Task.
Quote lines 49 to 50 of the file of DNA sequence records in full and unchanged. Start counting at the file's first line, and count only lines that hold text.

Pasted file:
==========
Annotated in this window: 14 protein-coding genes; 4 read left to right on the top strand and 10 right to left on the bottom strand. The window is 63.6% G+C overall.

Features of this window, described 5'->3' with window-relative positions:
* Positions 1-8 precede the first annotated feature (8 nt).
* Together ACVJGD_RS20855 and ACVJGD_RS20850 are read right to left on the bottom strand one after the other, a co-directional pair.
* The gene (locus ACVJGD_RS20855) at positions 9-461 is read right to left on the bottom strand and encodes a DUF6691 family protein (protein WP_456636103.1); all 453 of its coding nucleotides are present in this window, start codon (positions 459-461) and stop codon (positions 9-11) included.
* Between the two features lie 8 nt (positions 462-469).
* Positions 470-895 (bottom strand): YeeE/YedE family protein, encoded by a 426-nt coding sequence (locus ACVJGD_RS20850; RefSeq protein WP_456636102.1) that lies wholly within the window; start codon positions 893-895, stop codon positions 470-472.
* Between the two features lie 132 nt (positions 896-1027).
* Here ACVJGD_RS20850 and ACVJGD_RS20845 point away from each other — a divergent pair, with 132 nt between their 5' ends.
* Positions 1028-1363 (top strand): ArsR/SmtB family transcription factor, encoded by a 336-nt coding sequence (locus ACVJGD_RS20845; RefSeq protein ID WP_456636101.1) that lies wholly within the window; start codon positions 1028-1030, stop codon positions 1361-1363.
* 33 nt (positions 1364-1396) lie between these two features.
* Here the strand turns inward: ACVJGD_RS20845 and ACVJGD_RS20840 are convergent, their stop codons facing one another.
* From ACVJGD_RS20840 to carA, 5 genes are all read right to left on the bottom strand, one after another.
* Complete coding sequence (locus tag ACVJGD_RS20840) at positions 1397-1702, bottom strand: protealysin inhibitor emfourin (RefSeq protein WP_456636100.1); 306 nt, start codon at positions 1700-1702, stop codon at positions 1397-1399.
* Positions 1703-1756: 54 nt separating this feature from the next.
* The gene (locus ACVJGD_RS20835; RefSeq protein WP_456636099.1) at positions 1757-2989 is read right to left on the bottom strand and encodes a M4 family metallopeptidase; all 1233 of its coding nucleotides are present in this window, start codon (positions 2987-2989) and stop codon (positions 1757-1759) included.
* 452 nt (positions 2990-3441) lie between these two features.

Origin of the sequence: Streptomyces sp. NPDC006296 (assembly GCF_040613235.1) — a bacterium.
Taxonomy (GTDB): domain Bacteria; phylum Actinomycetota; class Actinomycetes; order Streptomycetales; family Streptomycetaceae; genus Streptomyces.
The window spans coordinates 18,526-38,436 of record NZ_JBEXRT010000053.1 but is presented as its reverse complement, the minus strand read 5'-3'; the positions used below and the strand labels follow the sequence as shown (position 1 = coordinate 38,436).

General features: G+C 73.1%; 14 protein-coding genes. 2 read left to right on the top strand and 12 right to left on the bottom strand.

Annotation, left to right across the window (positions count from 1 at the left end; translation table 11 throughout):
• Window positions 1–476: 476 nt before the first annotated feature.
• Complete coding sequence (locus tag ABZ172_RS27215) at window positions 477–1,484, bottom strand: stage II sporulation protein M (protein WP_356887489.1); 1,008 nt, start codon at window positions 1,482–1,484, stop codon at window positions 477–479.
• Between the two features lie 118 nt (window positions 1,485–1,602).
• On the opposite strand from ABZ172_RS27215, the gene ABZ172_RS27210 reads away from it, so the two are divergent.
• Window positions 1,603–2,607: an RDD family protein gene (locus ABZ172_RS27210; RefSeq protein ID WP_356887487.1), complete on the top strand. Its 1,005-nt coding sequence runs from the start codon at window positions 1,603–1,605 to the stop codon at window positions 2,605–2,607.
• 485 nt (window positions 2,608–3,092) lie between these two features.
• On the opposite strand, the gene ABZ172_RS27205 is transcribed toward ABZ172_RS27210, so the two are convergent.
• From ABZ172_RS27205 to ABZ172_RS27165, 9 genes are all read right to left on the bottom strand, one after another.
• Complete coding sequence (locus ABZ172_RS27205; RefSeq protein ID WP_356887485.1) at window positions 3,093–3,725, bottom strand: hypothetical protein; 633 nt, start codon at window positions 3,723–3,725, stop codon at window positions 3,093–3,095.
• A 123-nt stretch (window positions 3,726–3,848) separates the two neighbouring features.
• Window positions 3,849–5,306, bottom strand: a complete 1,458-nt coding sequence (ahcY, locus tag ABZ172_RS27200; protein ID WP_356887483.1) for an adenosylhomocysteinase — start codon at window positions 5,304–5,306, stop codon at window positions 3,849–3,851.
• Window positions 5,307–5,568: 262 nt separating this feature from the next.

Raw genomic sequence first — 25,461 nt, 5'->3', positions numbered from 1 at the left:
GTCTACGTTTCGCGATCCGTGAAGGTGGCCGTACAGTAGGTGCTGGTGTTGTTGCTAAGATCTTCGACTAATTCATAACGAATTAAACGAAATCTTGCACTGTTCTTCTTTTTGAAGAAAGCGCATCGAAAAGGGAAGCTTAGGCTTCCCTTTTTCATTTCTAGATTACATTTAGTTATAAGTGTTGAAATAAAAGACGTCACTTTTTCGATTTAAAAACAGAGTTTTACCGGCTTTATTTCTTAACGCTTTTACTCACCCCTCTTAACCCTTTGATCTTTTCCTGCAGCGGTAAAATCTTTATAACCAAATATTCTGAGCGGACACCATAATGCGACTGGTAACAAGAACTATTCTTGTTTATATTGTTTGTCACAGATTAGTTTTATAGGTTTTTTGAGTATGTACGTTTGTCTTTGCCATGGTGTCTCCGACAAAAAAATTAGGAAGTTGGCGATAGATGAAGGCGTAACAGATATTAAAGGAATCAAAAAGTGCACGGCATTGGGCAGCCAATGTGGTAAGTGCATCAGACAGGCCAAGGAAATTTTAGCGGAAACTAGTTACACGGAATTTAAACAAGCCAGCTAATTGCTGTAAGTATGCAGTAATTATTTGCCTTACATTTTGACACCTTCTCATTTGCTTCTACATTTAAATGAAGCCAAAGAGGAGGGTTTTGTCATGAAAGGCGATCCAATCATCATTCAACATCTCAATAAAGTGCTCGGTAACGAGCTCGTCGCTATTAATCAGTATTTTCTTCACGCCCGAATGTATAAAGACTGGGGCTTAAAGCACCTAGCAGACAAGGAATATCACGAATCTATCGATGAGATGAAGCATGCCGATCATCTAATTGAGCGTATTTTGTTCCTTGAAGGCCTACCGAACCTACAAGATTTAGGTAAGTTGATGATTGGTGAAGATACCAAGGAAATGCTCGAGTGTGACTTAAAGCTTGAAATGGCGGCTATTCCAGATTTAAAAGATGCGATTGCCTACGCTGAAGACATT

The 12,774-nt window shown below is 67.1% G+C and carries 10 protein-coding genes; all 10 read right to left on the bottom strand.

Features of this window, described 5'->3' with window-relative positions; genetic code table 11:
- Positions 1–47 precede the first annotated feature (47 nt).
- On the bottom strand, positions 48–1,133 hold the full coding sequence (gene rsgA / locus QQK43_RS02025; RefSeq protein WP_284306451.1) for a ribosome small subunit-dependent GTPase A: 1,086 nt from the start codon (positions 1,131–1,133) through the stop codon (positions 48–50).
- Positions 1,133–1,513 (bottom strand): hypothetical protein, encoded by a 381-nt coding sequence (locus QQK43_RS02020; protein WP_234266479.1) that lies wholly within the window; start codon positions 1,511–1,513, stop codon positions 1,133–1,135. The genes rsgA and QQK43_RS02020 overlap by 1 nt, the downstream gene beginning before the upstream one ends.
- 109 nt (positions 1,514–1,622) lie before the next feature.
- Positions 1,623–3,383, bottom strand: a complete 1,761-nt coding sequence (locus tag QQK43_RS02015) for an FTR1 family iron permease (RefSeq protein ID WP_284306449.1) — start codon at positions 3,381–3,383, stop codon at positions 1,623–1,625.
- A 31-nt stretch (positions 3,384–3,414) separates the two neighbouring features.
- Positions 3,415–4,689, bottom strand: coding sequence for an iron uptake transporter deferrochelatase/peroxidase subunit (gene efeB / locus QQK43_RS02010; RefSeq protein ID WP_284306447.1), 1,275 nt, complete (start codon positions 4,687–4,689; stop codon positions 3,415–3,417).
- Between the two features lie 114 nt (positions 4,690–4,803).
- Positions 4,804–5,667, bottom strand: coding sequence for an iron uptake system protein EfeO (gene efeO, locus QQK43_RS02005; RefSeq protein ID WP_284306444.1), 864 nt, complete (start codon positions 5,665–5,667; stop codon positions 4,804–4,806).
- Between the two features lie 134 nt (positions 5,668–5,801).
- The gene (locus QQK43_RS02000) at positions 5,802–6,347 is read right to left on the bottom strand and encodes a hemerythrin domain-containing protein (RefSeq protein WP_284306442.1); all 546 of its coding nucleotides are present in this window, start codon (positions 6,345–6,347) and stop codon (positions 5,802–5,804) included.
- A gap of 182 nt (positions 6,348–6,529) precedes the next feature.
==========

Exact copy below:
- The gene (locus QQK43_RS02000) at positions 5,802–6,347 is read right to left on the bottom strand and encodes a hemerythrin domain-containing protein (RefSeq protein WP_284306442.1); all 546 of its coding nucleotides are present in this window, start codon (positions 6,345–6,347) and stop codon (positions 5,802–5,804) included.
- A gap of 182 nt (positions 6,348–6,529) precedes the next feature.